But this denial (or whatever it is) flummoxes me. Why don’t more people realize the realities of parenthood instead of blindly jumping in? It’s not going to be a bed of roses. You’d be smart to think carefully about these things before conceiving. But if you have realistic expectations, you’ll probably be fine.
Dear Mesmerizing Meg: I’m sixteen years old and I have been waking up in a wet bed three times in the past two weeks. I’m so unbelievably embarassed about this issue, and that’s why I haven’t talked to my mom or anybody else about it. Does anybody know what could be causing the bedwetting all of a sudden? I’ve never had that kind of problem, I was four when this last happened to me and I really just want it to stop. Also, I am currently going to an outpatient psychiatric clinic from Monday to Friday because I have a post-traumatic stress disorder since losing my dad to cancer. Could the bedwetting be a psychological issue? And should I tell my psychiatrist? She’s actually really nice but I just don’t want her to think I’m weird, and it’s embarrissing because you don’t wet the bed when you’re sixteen. I just hate that I have no control over my Body. Please help. What can I do to stop it?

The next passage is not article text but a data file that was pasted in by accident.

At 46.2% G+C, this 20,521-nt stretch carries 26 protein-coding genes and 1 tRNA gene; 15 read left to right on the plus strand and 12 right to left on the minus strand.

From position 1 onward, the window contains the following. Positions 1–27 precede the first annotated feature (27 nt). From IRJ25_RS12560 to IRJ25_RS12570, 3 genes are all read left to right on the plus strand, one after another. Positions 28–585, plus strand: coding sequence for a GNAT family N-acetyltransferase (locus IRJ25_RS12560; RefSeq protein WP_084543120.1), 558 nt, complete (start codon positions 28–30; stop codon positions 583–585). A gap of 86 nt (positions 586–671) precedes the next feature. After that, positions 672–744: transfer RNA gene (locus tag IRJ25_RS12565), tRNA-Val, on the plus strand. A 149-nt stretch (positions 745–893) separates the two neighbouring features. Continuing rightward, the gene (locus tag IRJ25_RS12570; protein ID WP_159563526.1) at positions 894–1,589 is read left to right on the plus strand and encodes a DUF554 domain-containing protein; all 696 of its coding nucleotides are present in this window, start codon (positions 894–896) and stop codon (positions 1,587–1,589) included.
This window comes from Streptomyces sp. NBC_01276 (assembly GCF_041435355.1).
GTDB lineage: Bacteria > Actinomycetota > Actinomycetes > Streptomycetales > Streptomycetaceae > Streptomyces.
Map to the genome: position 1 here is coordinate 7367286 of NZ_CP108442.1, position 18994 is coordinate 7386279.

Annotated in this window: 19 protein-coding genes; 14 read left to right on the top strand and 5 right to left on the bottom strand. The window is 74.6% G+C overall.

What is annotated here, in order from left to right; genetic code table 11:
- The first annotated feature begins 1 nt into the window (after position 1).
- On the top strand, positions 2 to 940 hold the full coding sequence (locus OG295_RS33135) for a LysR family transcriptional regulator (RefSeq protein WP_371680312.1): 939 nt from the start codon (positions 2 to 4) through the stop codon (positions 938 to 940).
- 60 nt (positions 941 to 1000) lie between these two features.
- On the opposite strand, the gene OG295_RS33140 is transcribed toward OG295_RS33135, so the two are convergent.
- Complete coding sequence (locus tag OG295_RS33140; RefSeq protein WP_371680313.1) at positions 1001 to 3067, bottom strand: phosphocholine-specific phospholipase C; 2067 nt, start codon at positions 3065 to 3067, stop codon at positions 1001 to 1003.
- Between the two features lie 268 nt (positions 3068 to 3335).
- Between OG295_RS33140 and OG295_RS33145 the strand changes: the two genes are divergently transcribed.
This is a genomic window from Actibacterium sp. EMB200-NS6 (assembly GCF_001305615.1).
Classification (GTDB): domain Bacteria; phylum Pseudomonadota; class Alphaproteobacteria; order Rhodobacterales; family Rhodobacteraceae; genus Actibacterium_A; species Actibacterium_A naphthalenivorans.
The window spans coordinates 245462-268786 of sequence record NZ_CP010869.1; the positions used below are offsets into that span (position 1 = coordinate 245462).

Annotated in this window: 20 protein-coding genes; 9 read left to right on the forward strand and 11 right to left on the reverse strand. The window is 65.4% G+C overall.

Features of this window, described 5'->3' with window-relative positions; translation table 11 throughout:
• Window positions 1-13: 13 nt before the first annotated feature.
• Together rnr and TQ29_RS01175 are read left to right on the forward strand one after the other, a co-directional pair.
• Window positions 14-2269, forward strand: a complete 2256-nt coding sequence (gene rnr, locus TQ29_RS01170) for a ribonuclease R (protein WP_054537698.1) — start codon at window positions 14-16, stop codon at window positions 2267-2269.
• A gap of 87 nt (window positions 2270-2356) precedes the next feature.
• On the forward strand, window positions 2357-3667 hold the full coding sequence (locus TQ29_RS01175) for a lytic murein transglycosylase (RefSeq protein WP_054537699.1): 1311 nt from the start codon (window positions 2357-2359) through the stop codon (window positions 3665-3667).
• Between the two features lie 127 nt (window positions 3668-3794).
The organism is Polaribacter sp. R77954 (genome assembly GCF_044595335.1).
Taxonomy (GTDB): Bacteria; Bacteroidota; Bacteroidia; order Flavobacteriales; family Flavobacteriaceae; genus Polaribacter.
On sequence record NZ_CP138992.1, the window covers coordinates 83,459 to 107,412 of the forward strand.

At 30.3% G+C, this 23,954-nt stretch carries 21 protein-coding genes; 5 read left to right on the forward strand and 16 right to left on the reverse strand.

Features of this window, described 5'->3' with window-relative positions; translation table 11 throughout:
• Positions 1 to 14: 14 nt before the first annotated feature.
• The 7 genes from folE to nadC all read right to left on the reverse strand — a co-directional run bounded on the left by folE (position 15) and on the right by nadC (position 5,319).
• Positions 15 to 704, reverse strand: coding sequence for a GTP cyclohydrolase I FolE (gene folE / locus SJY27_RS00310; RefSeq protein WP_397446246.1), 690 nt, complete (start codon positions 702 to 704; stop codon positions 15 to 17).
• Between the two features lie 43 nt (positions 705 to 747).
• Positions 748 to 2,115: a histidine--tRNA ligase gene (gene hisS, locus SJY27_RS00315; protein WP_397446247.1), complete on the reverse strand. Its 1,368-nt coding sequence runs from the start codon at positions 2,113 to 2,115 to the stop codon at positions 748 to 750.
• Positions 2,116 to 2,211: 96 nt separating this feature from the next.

Kind querent: Yes, please promise me you’ll tell your psych doc. It’s completely okay. You might have a urinary tract infection. Does it burn when you pee? You’d have to pee into a cup in the privacy of a bathroom and have your urine analyzed. Or you might be reacting to any psych meds you’ve been put on. And trust me, if there’s one thing psychiatrists want to hear about, it’s side effects. So speak up! It could be psychological, but you need to eliminate any physical issues first. Once you’ve eliminated any physical issues (and promise me you’ll do this), then it could help to take a cranberry supplement for a while. But to be clear–the cranberry supplement won’t cure any underlying physical issue, which is why you must speak to your psych doc about this. Trust me, doctors have heard about far more embarrassing stuff than this, but it’s all good. I’m so sorry about your dad.